In order to track the movements of storm petrels that breed on islands in the western Mediterranean, the researchers fastened a light-level geolocator onto one of the lower legs (tibia) of each of ten adult storm petrels caught at night at their nests. The devices, which weigh no more than 0.8 grams, collect data on solar intensity every five minutes. The locators also collect information on seawater conductivity and temperature. 

Nine of the ten birds fitted with geolocators were recaptured a year later when they returned to the same breeding colonies, and eight of the devices were in working order. This allowed the researchers to identify where the birds had been throughout a complete migratory cycle. 

The results showed that, contrary to expectations, all the tracked individuals spent at least part of the non-breeding period in the Atlantic Ocean, indicating that this ocean is far more important as a non-breeding area than was previously thought, at least for the European storm petrels breeding in the Western Mediterranean.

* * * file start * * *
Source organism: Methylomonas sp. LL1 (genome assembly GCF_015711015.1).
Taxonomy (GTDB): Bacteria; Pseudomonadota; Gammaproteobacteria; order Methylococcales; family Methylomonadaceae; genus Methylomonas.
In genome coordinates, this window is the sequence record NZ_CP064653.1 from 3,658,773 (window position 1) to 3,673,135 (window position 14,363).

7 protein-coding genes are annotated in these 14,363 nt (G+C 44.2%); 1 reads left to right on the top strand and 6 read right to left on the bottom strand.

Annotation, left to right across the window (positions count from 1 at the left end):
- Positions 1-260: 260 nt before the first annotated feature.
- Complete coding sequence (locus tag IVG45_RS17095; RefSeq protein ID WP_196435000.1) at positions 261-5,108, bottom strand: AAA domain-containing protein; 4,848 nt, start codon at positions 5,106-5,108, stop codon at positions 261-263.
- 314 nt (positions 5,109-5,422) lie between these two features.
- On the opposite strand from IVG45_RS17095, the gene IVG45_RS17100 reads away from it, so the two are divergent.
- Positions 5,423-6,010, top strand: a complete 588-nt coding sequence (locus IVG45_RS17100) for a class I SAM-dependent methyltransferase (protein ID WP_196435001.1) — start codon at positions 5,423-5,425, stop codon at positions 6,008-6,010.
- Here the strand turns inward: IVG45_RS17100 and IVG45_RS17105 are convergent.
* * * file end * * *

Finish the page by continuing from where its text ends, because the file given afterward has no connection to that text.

“The results allow us to better understand the activity patterns of seabirds throughout the wintering season – [in other words] when they fly and when they rest in the water – information that was previously unknown,” said study first author Teresa Militão.

Although the main feeding areas of this species during the period between breeding seasons are still unknown, the data from the study indicates that, in the case of the population studied, it feeds mainly in the Atlantic, in a marine area that extends from the Canary Islands to the south of Iceland, explained the researchers. “The results contrast with the case of the Maltese storm petrel, which maintains its main wintering area in the central Mediterranean.”

Migratory species such as the European storm petrel move around between distant areas during their non-breeding season to take better advantage of local food resources or to find the most suitable habitat or climate. 

“The extrinsic and intrinsic factors that determine the different migration patterns of the European storm petrel are still not well understood. According to the first results of the study, some extrinsic factors, such as oceanic conditions, could favor the migration of the population studied towards the North Atlantic, which would then take advantage of the productive oceanic waters during the wintering period,” said Raül Ramos.